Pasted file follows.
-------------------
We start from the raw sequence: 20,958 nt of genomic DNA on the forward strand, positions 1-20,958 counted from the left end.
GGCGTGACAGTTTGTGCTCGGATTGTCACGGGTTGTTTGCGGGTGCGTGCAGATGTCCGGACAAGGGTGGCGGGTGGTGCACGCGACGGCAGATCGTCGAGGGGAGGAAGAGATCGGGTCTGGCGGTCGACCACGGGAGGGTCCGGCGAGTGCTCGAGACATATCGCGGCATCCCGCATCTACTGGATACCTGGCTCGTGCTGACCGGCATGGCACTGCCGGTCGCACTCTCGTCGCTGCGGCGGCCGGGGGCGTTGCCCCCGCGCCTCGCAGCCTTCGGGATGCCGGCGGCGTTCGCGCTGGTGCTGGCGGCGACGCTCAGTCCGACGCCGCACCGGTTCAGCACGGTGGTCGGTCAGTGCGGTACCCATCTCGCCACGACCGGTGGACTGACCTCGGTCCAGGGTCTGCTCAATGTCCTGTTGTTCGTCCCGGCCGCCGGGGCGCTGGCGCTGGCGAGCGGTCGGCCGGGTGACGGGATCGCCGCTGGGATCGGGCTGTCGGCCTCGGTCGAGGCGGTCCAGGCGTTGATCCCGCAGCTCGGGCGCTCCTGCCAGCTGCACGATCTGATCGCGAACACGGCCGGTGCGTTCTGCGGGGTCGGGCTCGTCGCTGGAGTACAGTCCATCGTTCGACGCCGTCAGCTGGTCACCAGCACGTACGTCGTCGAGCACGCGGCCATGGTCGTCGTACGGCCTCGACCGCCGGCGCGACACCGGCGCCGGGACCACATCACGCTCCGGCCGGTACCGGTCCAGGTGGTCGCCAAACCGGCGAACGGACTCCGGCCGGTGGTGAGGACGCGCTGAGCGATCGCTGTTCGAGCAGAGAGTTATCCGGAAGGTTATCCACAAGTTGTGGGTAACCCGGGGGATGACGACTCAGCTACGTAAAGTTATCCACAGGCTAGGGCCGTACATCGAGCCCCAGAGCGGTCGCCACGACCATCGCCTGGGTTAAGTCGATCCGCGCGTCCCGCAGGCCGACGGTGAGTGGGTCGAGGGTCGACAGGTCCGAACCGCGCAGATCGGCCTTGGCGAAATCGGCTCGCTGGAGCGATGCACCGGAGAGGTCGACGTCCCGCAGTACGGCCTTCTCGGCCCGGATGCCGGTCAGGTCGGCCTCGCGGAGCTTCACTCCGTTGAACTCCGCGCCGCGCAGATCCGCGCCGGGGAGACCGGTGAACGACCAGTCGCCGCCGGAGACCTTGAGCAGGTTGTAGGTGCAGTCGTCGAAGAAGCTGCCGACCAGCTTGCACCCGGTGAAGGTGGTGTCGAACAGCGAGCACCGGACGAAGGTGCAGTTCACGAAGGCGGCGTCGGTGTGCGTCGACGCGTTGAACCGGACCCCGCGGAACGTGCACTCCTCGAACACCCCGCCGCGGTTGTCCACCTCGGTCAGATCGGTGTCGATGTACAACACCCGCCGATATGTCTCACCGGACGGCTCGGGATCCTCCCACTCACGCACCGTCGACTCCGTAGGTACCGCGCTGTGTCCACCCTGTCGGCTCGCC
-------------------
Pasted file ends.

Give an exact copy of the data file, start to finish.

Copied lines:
We start from the raw sequence: 20,958 nt of genomic DNA on the forward strand, positions 1-20,958 counted from the left end.
GGCGTGACAGTTTGTGCTCGGATTGTCACGGGTTGTTTGCGGGTGCGTGCAGATGTCCGGACAAGGGTGGCGGGTGGTGCACGCGACGGCAGATCGTCGAGGGGAGGAAGAGATCGGGTCTGGCGGTCGACCACGGGAGGGTCCGGCGAGTGCTCGAGACATATCGCGGCATCCCGCATCTACTGGATACCTGGCTCGTGCTGACCGGCATGGCACTGCCGGTCGCACTCTCGTCGCTGCGGCGGCCGGGGGCGTTGCCCCCGCGCCTCGCAGCCTTCGGGATGCCGGCGGCGTTCGCGCTGGTGCTGGCGGCGACGCTCAGTCCGACGCCGCACCGGTTCAGCACGGTGGTCGGTCAGTGCGGTACCCATCTCGCCACGACCGGTGGACTGACCTCGGTCCAGGGTCTGCTCAATGTCCTGTTGTTCGTCCCGGCCGCCGGGGCGCTGGCGCTGGCGAGCGGTCGGCCGGGTGACGGGATCGCCGCTGGGATCGGGCTGTCGGCCTCGGTCGAGGCGGTCCAGGCGTTGATCCCGCAGCTCGGGCGCTCCTGCCAGCTGCACGATCTGATCGCGAACACGGCCGGTGCGTTCTGCGGGGTCGGGCTCGTCGCTGGAGTACAGTCCATCGTTCGACGCCGTCAGCTGGTCACCAGCACGTACGTCGTCGAGCACGCGGCCATGGTCGTCGTACGGCCTCGACCGCCGGCGCGACACCGGCGCCGGGACCACATCACGCTCCGGCCGGTACCGGTCCAGGTGGTCGCCAAACCGGCGAACGGACTCCGGCCGGTGGTGAGGACGCGCTGAGCGATCGCTGTTCGAGCAGAGAGTTATCCGGAAGGTTATCCACAAGTTGTGGGTAACCCGGGGGATGACGACTCAGCTACGTAAAGTTATCCACAGGCTAGGGCCGTACATCGAGCCCCAGAGCGGTCGCCACGACCATCGCCTGGGTTAAGTCGATCCGCGCGTCCCGCAGGCCGACGGTGAGTGGGTCGAGGGTCGACAGGTCCGAACCGCGCAGATCGGCCTTGGCGAAATCGGCTCGCTGGAGCGATGCACCGGAGAGGTCGACGTCCCGCAGTACGGCCTTCTCGGCCCGGATGCCGGTCAGGTCGGCCTCGCGGAGCTTCACTCCGTTGAACTCCGCGCCGCGCAGATCCGCGCCGGGGAGACCGGTGAACGACCAGTCGCCGCCGGAGACCTTGAGCAGGTTGTAGGTGCAGTCGTCGAAGAAGCTGCCGACCAGCTTGCACCCGGTGAAGGTGGTGTCGAACAGCGAGCACCGGACGAAGGTGCAGTTCACGAAGGCGGCGTCGGTGTGCGTCGACGCGTTGAACCGGACCCCGCGGAACGTGCACTCCTCGAACACCCCGCCGCGGTTGTCCACCTCGGTCAGATCGGTGTCGATGTACAACACCCGCCGATATGTCTCACCGGACGGCTCGGGATCCTCCCACTCACGCACCGTCGACTCCGTAGGTACCGCGCTGTGTCCACCCTGTCGGCTCGCC